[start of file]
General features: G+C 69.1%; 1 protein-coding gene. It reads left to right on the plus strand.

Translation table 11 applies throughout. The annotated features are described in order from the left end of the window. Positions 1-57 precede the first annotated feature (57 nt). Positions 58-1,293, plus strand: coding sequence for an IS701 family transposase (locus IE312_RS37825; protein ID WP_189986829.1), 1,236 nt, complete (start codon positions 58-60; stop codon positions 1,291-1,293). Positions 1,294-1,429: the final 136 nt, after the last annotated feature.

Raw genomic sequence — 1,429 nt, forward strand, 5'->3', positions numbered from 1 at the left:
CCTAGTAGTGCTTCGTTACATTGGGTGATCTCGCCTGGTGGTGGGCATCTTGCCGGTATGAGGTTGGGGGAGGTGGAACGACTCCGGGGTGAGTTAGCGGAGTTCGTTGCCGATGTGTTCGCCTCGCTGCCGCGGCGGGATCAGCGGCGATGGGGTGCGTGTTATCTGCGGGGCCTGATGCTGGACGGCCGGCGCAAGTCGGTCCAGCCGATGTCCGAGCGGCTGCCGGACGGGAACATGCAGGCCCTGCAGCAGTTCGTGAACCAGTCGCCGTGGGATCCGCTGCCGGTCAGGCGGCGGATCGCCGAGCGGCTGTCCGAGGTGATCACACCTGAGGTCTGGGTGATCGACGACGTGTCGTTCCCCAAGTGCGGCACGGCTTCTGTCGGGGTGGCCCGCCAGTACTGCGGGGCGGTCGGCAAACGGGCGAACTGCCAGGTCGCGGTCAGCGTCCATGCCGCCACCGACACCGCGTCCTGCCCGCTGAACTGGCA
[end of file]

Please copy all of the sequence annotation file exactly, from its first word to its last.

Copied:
General features: G+C 69.1%; 1 protein-coding gene. It reads left to right on the plus strand.

Translation table 11 applies throughout. The annotated features are described in order from the left end of the window. Positions 1-57 precede the first annotated feature (57 nt). Positions 58-1,293, plus strand: coding sequence for an IS701 family transposase (locus IE312_RS37825; protein ID WP_189986829.1), 1,236 nt, complete (start codon positions 58-60; stop codon positions 1,291-1,293). Positions 1,294-1,429: the final 136 nt, after the last annotated feature.

Raw genomic sequence — 1,429 nt, forward strand, 5'->3', positions numbered from 1 at the left:
CCTAGTAGTGCTTCGTTACATTGGGTGATCTCGCCTGGTGGTGGGCATCTTGCCGGTATGAGGTTGGGGGAGGTGGAACGACTCCGGGGTGAGTTAGCGGAGTTCGTTGCCGATGTGTTCGCCTCGCTGCCGCGGCGGGATCAGCGGCGATGGGGTGCGTGTTATCTGCGGGGCCTGATGCTGGACGGCCGGCGCAAGTCGGTCCAGCCGATGTCCGAGCGGCTGCCGGACGGGAACATGCAGGCCCTGCAGCAGTTCGTGAACCAGTCGCCGTGGGATCCGCTGCCGGTCAGGCGGCGGATCGCCGAGCGGCTGTCCGAGGTGATCACACCTGAGGTCTGGGTGATCGACGACGTGTCGTTCCCCAAGTGCGGCACGGCTTCTGTCGGGGTGGCCCGCCAGTACTGCGGGGCGGTCGGCAAACGGGCGAACTGCCAGGTCGCGGTCAGCGTCCATGCCGCCACCGACACCGCGTCCTGCCCGCTGAACTGGCA